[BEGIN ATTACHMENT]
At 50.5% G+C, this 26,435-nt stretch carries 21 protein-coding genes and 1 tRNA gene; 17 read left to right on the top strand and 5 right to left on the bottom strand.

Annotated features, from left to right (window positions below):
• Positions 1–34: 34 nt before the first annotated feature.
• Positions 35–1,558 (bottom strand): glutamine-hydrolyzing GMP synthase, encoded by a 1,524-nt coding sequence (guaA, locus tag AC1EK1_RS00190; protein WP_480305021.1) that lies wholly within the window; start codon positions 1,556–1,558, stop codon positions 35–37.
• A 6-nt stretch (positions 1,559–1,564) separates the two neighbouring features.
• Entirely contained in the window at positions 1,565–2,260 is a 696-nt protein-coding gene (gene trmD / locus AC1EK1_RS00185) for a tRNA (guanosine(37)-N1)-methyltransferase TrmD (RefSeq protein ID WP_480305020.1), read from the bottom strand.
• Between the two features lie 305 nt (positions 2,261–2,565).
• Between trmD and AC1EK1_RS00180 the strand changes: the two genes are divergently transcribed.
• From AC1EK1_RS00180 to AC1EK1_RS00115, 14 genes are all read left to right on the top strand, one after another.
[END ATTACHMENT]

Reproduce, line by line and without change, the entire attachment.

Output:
At 50.5% G+C, this 26,435-nt stretch carries 21 protein-coding genes and 1 tRNA gene; 17 read left to right on the top strand and 5 right to left on the bottom strand.

Annotated features, from left to right (window positions below):
• Positions 1–34: 34 nt before the first annotated feature.
• Positions 35–1,558 (bottom strand): glutamine-hydrolyzing GMP synthase, encoded by a 1,524-nt coding sequence (guaA, locus tag AC1EK1_RS00190; protein WP_480305021.1) that lies wholly within the window; start codon positions 1,556–1,558, stop codon positions 35–37.
• A 6-nt stretch (positions 1,559–1,564) separates the two neighbouring features.
• Entirely contained in the window at positions 1,565–2,260 is a 696-nt protein-coding gene (gene trmD / locus AC1EK1_RS00185) for a tRNA (guanosine(37)-N1)-methyltransferase TrmD (RefSeq protein ID WP_480305020.1), read from the bottom strand.
• Between the two features lie 305 nt (positions 2,261–2,565).
• Between trmD and AC1EK1_RS00180 the strand changes: the two genes are divergently transcribed.
• From AC1EK1_RS00180 to AC1EK1_RS00115, 14 genes are all read left to right on the top strand, one after another.